February is the shortest month, but it set the new high water mark for monthly visits and page views. The reasons behind this seems to be the promoting of the SERU survey reports and publications and the NSSE Survey email reminder containing a link back to our site.
We had 2,472 visits from 1,520 unique visitors during the month. Of these visitors, 10,261 pages were viewed, an average of 4.2 per visit. The average visitor spent 5 minutes on the site. The most visitors in one day, 286, occurred on February 10th, which was the day the NSSE survey email was distributed. The most page views, 794, occurred on Feb 9th, during which our SERU reports were linked in a High Ed email list. It's interesting to note that although the NSSE email resulted in a much larger raw number of visits, any link to the SERU survey report resulted in a higher quality visit. Meaning the user actually viewed more than just the page they were linked to and did not immediatly exit the site.
This month we received a visit from every Big Ten University campus network, including the newest member University of Nebraska, Lincoln, besides Northwestern University. In general, the majority of our visits come from the U of M system, the majority of the non-UMN traffic is from other University campuses throughout the nation, and occasionally internationally.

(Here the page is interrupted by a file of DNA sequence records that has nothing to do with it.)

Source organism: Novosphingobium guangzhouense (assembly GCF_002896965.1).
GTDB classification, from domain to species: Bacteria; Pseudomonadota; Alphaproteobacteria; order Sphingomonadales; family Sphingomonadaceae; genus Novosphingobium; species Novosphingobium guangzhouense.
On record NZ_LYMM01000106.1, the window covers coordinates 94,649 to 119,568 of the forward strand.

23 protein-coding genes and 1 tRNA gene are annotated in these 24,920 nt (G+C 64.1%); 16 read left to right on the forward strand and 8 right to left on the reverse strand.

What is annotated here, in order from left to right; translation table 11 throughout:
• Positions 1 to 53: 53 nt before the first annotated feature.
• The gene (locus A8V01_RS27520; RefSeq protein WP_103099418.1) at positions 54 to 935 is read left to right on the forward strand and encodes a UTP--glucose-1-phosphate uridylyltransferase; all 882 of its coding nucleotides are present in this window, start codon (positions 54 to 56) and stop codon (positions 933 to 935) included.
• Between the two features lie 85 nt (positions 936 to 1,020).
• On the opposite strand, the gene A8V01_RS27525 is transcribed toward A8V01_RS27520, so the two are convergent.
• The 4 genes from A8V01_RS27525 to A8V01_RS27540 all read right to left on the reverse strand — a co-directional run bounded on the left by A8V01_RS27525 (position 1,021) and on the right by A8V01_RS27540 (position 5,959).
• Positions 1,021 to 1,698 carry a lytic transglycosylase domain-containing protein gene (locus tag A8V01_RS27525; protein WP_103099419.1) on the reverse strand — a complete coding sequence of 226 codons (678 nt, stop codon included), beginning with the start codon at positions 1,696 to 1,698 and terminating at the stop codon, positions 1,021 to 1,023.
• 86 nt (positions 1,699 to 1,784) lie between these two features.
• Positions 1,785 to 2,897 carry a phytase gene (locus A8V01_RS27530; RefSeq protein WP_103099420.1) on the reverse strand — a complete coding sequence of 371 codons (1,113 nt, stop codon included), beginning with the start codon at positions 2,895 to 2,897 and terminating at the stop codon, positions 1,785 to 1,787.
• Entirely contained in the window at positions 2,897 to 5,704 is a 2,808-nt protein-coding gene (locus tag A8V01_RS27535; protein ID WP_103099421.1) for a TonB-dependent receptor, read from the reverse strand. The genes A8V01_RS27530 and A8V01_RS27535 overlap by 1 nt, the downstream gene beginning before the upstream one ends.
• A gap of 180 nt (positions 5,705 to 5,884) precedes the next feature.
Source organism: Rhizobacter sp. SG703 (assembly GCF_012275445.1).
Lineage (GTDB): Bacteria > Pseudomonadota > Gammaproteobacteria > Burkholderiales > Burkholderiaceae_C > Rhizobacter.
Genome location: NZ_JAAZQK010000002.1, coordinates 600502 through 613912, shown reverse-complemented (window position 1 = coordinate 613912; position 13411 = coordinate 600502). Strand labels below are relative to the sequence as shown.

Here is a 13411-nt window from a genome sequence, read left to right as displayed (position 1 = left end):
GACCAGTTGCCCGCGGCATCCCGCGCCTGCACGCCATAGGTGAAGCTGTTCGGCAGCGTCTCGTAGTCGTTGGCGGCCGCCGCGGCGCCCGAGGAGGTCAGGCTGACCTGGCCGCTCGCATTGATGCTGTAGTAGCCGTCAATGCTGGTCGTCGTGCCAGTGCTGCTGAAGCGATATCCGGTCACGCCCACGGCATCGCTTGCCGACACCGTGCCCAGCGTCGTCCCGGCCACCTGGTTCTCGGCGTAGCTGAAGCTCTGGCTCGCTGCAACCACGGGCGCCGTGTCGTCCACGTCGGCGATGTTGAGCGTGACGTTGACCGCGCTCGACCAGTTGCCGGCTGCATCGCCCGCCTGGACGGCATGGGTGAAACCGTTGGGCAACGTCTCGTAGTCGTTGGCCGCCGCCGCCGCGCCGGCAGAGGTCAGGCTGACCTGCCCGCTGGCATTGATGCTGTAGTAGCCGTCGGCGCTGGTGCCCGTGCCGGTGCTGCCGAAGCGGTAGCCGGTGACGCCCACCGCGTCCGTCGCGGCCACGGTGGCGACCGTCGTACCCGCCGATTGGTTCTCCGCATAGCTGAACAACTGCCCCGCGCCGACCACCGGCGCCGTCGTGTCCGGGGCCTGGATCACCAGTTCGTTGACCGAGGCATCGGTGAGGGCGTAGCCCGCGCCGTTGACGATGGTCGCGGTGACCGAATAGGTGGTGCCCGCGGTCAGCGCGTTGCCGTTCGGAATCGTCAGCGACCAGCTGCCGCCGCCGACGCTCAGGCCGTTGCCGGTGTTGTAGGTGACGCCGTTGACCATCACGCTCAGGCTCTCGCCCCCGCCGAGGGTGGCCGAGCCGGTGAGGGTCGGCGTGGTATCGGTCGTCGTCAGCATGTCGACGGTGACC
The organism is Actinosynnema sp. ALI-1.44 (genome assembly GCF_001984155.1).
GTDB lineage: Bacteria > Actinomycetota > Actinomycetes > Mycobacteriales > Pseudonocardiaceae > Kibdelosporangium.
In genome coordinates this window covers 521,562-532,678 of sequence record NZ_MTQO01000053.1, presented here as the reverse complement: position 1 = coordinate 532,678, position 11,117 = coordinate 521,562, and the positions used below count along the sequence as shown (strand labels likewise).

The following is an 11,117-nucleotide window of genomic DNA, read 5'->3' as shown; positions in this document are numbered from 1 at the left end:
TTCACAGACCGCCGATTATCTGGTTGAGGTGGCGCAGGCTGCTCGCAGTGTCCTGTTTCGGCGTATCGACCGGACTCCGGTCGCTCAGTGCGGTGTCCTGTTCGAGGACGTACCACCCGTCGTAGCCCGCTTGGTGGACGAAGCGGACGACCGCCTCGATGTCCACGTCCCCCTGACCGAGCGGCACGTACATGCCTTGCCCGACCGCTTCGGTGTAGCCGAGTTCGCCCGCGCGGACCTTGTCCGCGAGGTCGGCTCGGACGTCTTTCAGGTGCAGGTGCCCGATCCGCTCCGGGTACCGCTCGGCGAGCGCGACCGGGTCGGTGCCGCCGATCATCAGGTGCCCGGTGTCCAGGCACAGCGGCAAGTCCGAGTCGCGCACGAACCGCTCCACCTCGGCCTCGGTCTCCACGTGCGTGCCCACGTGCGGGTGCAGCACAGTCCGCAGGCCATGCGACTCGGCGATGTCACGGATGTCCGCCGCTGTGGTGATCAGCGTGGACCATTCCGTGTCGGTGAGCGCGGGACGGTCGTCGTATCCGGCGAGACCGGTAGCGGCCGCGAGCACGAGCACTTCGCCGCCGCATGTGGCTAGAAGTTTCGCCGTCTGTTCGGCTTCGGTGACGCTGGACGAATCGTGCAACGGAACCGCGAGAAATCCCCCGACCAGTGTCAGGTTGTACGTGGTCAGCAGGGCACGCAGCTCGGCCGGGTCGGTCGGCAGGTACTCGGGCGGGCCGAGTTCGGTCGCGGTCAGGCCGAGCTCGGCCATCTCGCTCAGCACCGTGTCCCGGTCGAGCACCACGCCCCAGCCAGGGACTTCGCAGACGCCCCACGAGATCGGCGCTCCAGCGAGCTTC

42.% of users who visited the home page ended up looking some sort of Student data. As has been the theme, the biggest changes for content this month has been the survey data, of which the NSSE page and the SERU page and reports had a large gain in views.
The mosted viewed SERU Survey item was the Sense of Belonging question, which a student notes their sense of belonging at the U of M campus.
Miscellanea: Exit% measures when a vistor "leaves" the site. The NSSE and College Portrait page have over 75% of visitors leave the site after viewing the page, while the Enrollment page only has 6% of visitor leave. This is most likely due to the nature of the pages, but interesting nonetheless.
This month the traffic split was 56% direct / 23% site referral / 21% search engines. The increase in direct traffic is a red herring as unfortunately the tracking software did not correctly count clicks from emailed links in as a referral. The same can be said for the increase in referral, as a user needs to exit the page to authenticate, which is required for the SERU reports, and then re-enter, so that is counted as a referral.
Top Referring Site
Wikipedia and the U of M Library site were again the big winners when it comes to referral.